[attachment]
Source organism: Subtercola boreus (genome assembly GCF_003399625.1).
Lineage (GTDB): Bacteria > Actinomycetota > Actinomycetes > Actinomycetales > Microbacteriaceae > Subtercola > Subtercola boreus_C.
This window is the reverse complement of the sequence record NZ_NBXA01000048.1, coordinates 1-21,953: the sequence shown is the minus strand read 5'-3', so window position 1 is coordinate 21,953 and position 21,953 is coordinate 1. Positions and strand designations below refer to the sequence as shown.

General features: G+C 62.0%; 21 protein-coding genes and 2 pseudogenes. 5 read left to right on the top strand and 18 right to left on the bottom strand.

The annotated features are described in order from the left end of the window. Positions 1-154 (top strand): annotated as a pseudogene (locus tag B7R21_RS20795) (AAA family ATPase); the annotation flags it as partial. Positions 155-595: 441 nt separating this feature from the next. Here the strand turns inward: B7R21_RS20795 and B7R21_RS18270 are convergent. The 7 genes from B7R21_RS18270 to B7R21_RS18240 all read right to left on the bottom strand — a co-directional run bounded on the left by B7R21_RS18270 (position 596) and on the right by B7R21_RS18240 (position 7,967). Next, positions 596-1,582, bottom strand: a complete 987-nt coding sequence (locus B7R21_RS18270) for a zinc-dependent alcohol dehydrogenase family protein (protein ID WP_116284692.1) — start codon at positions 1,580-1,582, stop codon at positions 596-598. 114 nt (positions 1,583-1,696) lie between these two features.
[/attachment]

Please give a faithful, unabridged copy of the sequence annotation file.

Source organism: Subtercola boreus (genome assembly GCF_003399625.1).
Lineage (GTDB): Bacteria > Actinomycetota > Actinomycetes > Actinomycetales > Microbacteriaceae > Subtercola > Subtercola boreus_C.
This window is the reverse complement of the sequence record NZ_NBXA01000048.1, coordinates 1-21,953: the sequence shown is the minus strand read 5'-3', so window position 1 is coordinate 21,953 and position 21,953 is coordinate 1. Positions and strand designations below refer to the sequence as shown.

General features: G+C 62.0%; 21 protein-coding genes and 2 pseudogenes. 5 read left to right on the top strand and 18 right to left on the bottom strand.

The annotated features are described in order from the left end of the window. Positions 1-154 (top strand): annotated as a pseudogene (locus tag B7R21_RS20795) (AAA family ATPase); the annotation flags it as partial. Positions 155-595: 441 nt separating this feature from the next. Here the strand turns inward: B7R21_RS20795 and B7R21_RS18270 are convergent. The 7 genes from B7R21_RS18270 to B7R21_RS18240 all read right to left on the bottom strand — a co-directional run bounded on the left by B7R21_RS18270 (position 596) and on the right by B7R21_RS18240 (position 7,967). Next, positions 596-1,582, bottom strand: a complete 987-nt coding sequence (locus B7R21_RS18270) for a zinc-dependent alcohol dehydrogenase family protein (protein ID WP_116284692.1) — start codon at positions 1,580-1,582, stop codon at positions 596-598. 114 nt (positions 1,583-1,696) lie between these two features.